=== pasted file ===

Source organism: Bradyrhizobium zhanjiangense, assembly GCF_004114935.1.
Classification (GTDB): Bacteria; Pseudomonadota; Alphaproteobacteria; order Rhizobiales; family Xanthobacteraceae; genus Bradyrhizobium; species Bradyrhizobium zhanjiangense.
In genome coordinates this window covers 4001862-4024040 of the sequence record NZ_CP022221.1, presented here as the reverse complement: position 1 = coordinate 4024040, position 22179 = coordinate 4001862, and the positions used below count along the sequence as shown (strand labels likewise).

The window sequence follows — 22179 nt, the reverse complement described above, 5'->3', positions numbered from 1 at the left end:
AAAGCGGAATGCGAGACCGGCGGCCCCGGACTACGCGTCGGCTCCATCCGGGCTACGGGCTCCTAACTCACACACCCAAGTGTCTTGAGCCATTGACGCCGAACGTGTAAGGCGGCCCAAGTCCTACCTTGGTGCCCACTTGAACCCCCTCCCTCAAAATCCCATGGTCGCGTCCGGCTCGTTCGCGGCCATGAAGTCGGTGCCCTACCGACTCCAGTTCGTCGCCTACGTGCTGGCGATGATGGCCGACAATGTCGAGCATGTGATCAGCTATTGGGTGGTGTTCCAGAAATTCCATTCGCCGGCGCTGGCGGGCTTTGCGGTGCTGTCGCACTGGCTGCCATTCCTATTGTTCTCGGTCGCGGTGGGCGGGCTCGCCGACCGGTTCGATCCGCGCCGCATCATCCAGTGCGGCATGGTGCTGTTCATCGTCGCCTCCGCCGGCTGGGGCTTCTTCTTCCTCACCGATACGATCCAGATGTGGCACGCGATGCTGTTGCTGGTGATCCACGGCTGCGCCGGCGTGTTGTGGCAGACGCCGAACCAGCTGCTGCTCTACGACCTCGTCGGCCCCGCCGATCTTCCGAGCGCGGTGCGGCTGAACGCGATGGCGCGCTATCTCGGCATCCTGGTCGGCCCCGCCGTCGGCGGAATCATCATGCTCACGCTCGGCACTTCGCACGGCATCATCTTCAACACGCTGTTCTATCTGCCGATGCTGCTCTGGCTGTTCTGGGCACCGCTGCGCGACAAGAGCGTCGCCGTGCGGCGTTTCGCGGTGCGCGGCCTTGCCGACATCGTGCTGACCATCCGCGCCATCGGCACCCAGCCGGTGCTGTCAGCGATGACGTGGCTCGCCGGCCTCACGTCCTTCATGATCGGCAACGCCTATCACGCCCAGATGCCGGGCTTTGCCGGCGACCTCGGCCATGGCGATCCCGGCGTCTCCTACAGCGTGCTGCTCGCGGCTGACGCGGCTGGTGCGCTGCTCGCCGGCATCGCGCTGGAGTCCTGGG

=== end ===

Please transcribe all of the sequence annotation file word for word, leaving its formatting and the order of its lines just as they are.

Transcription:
Source organism: Bradyrhizobium zhanjiangense, assembly GCF_004114935.1.
Classification (GTDB): Bacteria; Pseudomonadota; Alphaproteobacteria; order Rhizobiales; family Xanthobacteraceae; genus Bradyrhizobium; species Bradyrhizobium zhanjiangense.
In genome coordinates this window covers 4001862-4024040 of the sequence record NZ_CP022221.1, presented here as the reverse complement: position 1 = coordinate 4024040, position 22179 = coordinate 4001862, and the positions used below count along the sequence as shown (strand labels likewise).

The window sequence follows — 22179 nt, the reverse complement described above, 5'->3', positions numbered from 1 at the left end:
AAAGCGGAATGCGAGACCGGCGGCCCCGGACTACGCGTCGGCTCCATCCGGGCTACGGGCTCCTAACTCACACACCCAAGTGTCTTGAGCCATTGACGCCGAACGTGTAAGGCGGCCCAAGTCCTACCTTGGTGCCCACTTGAACCCCCTCCCTCAAAATCCCATGGTCGCGTCCGGCTCGTTCGCGGCCATGAAGTCGGTGCCCTACCGACTCCAGTTCGTCGCCTACGTGCTGGCGATGATGGCCGACAATGTCGAGCATGTGATCAGCTATTGGGTGGTGTTCCAGAAATTCCATTCGCCGGCGCTGGCGGGCTTTGCGGTGCTGTCGCACTGGCTGCCATTCCTATTGTTCTCGGTCGCGGTGGGCGGGCTCGCCGACCGGTTCGATCCGCGCCGCATCATCCAGTGCGGCATGGTGCTGTTCATCGTCGCCTCCGCCGGCTGGGGCTTCTTCTTCCTCACCGATACGATCCAGATGTGGCACGCGATGCTGTTGCTGGTGATCCACGGCTGCGCCGGCGTGTTGTGGCAGACGCCGAACCAGCTGCTGCTCTACGACCTCGTCGGCCCCGCCGATCTTCCGAGCGCGGTGCGGCTGAACGCGATGGCGCGCTATCTCGGCATCCTGGTCGGCCCCGCCGTCGGCGGAATCATCATGCTCACGCTCGGCACTTCGCACGGCATCATCTTCAACACGCTGTTCTATCTGCCGATGCTGCTCTGGCTGTTCTGGGCACCGCTGCGCGACAAGAGCGTCGCCGTGCGGCGTTTCGCGGTGCGCGGCCTTGCCGACATCGTGCTGACCATCCGCGCCATCGGCACCCAGCCGGTGCTGTCAGCGATGACGTGGCTCGCCGGCCTCACGTCCTTCATGATCGGCAACGCCTATCACGCCCAGATGCCGGGCTTTGCCGGCGACCTCGGCCATGGCGATCCCGGCGTCTCCTACAGCGTGCTGCTCGCGGCTGACGCGGCTGGTGCGCTGCTCGCCGGCATCGCGCTGGAGTCCTGGG